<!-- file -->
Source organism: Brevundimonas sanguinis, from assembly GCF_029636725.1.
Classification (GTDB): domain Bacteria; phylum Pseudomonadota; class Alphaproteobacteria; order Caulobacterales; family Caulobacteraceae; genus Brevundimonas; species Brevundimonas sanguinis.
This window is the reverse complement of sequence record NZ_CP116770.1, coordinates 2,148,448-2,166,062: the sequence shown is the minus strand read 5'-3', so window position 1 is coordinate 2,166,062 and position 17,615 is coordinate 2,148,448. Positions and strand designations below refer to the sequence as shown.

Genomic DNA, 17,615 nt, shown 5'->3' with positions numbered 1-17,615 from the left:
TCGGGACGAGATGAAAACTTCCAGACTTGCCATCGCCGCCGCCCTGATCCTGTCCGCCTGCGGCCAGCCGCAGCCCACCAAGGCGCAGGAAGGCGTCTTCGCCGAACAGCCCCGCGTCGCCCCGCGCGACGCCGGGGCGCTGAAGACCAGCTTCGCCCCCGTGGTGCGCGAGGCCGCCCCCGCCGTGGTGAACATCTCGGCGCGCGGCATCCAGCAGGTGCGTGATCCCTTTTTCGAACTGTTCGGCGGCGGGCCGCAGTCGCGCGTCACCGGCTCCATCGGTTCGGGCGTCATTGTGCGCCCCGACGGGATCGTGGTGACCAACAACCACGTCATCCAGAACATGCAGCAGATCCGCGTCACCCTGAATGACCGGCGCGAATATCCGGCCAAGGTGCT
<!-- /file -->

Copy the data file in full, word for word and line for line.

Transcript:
Source organism: Brevundimonas sanguinis, from assembly GCF_029636725.1.
Classification (GTDB): domain Bacteria; phylum Pseudomonadota; class Alphaproteobacteria; order Caulobacterales; family Caulobacteraceae; genus Brevundimonas; species Brevundimonas sanguinis.
This window is the reverse complement of sequence record NZ_CP116770.1, coordinates 2,148,448-2,166,062: the sequence shown is the minus strand read 5'-3', so window position 1 is coordinate 2,166,062 and position 17,615 is coordinate 2,148,448. Positions and strand designations below refer to the sequence as shown.

Genomic DNA, 17,615 nt, shown 5'->3' with positions numbered 1-17,615 from the left:
TCGGGACGAGATGAAAACTTCCAGACTTGCCATCGCCGCCGCCCTGATCCTGTCCGCCTGCGGCCAGCCGCAGCCCACCAAGGCGCAGGAAGGCGTCTTCGCCGAACAGCCCCGCGTCGCCCCGCGCGACGCCGGGGCGCTGAAGACCAGCTTCGCCCCCGTGGTGCGCGAGGCCGCCCCCGCCGTGGTGAACATCTCGGCGCGCGGCATCCAGCAGGTGCGTGATCCCTTTTTCGAACTGTTCGGCGGCGGGCCGCAGTCGCGCGTCACCGGCTCCATCGGTTCGGGCGTCATTGTGCGCCCCGACGGGATCGTGGTGACCAACAACCACGTCATCCAGAACATGCAGCAGATCCGCGTCACCCTGAATGACCGGCGCGAATATCCGGCCAAGGTGCT